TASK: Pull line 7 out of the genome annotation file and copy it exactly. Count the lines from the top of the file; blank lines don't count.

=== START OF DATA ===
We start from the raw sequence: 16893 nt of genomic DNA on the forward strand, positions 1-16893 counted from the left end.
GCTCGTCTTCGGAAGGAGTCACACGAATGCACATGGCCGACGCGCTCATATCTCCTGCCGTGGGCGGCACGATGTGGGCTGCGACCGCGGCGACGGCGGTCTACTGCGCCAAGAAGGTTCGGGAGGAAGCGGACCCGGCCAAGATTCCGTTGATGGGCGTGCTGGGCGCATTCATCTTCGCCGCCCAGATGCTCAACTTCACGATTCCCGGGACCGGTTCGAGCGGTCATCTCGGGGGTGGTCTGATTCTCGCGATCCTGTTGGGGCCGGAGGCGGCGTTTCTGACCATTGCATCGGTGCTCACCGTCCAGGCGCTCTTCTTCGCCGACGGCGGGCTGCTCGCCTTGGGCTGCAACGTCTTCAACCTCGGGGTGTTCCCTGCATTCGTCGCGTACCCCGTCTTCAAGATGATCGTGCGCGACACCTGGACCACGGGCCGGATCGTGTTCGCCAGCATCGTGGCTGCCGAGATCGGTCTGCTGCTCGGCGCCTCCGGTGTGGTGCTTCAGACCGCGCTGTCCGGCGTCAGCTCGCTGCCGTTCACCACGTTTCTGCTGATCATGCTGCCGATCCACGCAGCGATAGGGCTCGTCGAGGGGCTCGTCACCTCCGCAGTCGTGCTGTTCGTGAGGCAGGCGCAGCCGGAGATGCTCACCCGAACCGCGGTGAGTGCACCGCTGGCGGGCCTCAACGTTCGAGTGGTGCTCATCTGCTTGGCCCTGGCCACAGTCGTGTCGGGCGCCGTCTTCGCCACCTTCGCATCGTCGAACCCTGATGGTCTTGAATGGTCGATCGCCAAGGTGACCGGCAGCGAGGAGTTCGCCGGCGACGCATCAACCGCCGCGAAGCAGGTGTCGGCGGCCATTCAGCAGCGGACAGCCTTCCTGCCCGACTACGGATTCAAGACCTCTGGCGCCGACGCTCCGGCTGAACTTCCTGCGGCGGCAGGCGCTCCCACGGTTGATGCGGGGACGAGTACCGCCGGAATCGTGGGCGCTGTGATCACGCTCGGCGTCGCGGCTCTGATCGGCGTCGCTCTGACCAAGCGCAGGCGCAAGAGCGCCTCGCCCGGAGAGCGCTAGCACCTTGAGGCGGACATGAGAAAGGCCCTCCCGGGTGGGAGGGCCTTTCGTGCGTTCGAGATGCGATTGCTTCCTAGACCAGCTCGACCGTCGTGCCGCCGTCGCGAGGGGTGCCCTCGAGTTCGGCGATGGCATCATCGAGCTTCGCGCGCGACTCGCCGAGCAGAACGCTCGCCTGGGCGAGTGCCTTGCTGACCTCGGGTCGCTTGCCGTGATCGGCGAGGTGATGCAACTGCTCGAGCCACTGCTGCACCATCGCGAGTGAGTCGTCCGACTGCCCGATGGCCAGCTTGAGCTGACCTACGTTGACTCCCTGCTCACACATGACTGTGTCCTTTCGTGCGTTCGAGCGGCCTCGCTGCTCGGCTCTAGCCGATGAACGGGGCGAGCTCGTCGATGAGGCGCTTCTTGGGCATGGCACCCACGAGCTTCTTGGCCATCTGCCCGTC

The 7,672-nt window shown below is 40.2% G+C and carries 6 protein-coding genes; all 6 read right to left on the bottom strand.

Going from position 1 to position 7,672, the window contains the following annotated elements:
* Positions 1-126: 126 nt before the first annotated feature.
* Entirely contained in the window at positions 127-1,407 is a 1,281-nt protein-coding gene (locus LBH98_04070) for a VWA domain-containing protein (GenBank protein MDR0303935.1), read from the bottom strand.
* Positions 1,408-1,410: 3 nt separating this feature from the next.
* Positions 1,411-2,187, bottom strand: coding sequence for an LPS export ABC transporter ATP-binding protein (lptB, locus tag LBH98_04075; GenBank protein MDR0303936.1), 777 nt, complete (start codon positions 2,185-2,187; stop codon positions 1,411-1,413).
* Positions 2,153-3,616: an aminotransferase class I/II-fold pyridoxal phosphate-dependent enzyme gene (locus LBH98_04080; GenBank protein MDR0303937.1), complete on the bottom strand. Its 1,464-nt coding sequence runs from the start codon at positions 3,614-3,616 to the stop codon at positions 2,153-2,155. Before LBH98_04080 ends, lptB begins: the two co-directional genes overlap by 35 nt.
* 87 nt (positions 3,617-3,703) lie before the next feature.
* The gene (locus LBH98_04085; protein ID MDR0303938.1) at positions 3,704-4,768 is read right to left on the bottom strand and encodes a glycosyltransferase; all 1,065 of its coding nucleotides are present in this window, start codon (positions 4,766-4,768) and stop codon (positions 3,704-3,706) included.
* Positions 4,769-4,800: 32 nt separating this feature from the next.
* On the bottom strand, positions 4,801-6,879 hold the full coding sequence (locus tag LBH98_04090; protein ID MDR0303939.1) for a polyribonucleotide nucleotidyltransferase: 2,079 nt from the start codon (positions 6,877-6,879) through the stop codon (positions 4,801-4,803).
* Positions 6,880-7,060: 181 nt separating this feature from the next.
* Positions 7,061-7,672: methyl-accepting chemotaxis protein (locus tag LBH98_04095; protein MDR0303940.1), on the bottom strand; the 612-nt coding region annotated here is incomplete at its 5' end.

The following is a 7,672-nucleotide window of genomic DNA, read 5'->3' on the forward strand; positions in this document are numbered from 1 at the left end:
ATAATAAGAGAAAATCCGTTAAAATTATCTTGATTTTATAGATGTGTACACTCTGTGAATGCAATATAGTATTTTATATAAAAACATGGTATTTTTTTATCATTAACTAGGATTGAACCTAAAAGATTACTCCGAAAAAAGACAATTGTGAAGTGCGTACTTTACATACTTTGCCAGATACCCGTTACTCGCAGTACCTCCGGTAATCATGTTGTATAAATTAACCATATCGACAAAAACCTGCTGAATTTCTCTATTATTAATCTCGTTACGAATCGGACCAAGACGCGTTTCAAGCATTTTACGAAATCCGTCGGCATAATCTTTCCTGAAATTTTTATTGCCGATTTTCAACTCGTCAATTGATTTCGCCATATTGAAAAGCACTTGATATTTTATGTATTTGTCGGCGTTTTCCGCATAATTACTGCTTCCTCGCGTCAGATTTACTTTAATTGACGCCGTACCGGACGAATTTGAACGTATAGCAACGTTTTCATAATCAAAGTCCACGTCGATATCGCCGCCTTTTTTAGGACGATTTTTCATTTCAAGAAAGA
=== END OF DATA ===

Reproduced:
* Positions 1,408-1,410: 3 nt separating this feature from the next.